On Sundays, Peter Grant has music days. This past day he gave me an ear-worm*, thanks to a rendition of “My Old Man’s a Dustman,” a song I grew up singing because of the Irish Rovers. That, “Lilly the Pink,” “The Tattooed Lady,” and others were what my parents called “Patter songs,” based on the Vaudville tradition. (I actually had a great aunt who was a Vaudville singer and dancer, and who retired to an Actors’ Equity home. So I come by it honestly.)
Patter is a term for the fast paced humorous talk, a comedian or salesman’s patter. So a patter song was that, but set to music, often (always?) humorous and often a bit of a refreshing pause in the pace of the musical or variety performance. Gilbert and Sullivan put lots of them into their work. “I Am the Very Model of a Modern Major General,” (and Tom Lehrer’s ‘The Element Song” which uses the same tune,) “They Never Will be Missed,” “The Nightmare Song,” and others come to mind. Mozart’s Don Giovanni has a patter song, in the duet where Don Giovanni’s servant, Leoprello, is showing the little book with all of Giovanni’s amorous conquests.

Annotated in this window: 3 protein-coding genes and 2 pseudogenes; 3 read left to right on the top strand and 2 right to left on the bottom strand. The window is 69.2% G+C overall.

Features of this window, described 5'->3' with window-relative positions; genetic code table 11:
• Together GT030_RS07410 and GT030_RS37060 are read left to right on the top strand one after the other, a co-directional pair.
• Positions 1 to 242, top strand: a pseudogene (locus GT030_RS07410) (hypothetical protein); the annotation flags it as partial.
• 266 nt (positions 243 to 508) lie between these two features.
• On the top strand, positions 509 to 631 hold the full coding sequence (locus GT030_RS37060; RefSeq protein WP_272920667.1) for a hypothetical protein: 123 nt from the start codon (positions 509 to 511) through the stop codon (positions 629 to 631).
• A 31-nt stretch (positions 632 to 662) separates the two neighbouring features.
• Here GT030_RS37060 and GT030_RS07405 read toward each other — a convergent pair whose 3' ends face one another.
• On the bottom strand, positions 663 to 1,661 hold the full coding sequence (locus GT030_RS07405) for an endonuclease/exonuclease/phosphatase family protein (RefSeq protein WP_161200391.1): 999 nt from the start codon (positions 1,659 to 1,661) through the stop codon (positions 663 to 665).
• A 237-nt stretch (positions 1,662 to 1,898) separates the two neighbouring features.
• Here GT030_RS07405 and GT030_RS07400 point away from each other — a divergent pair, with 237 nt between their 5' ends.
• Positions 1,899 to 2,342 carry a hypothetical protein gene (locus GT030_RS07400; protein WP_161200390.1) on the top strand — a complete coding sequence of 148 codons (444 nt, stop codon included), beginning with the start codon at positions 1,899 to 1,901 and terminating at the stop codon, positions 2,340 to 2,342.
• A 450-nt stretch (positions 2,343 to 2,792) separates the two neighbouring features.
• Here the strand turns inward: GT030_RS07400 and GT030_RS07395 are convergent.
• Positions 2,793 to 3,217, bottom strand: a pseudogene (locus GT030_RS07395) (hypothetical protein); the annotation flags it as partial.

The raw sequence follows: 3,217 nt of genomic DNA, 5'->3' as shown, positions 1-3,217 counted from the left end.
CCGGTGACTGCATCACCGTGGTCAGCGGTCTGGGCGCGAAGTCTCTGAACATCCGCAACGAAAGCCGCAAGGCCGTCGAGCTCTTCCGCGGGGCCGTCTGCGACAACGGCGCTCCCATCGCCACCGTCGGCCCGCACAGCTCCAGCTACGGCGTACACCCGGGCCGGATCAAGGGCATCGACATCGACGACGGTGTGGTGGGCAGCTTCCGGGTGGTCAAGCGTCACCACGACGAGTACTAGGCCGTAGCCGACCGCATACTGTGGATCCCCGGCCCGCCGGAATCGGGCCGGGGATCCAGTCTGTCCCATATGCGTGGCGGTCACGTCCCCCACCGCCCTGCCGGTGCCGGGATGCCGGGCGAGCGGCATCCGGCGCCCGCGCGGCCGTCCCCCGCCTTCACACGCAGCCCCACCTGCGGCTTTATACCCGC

“Do Your Ears Hang Low?” is one I learned as a patter song. Yes, it is a cleaned-up version of an older song, but I sang it along with, “Does Your Chewing Gum Lose its Flavor on the bedpost overnight?” and “The Billboard [I came upon a billboard]”. They were humorous bits among more serious choir and church camp stuff. Then there’s the Kingston Trio’s “The Tattooed Lady,” which for some reason I always link with “The Dog Sat in the Tucker Box (Five Miles from Gungadai)”
*Ohrwurm is the German, with the same meaning. It is from the same origin as the English term, although took on the musical sense before English picked the term up. https://www.merriam-webster.com/words-at-play/earworm-meaning-origin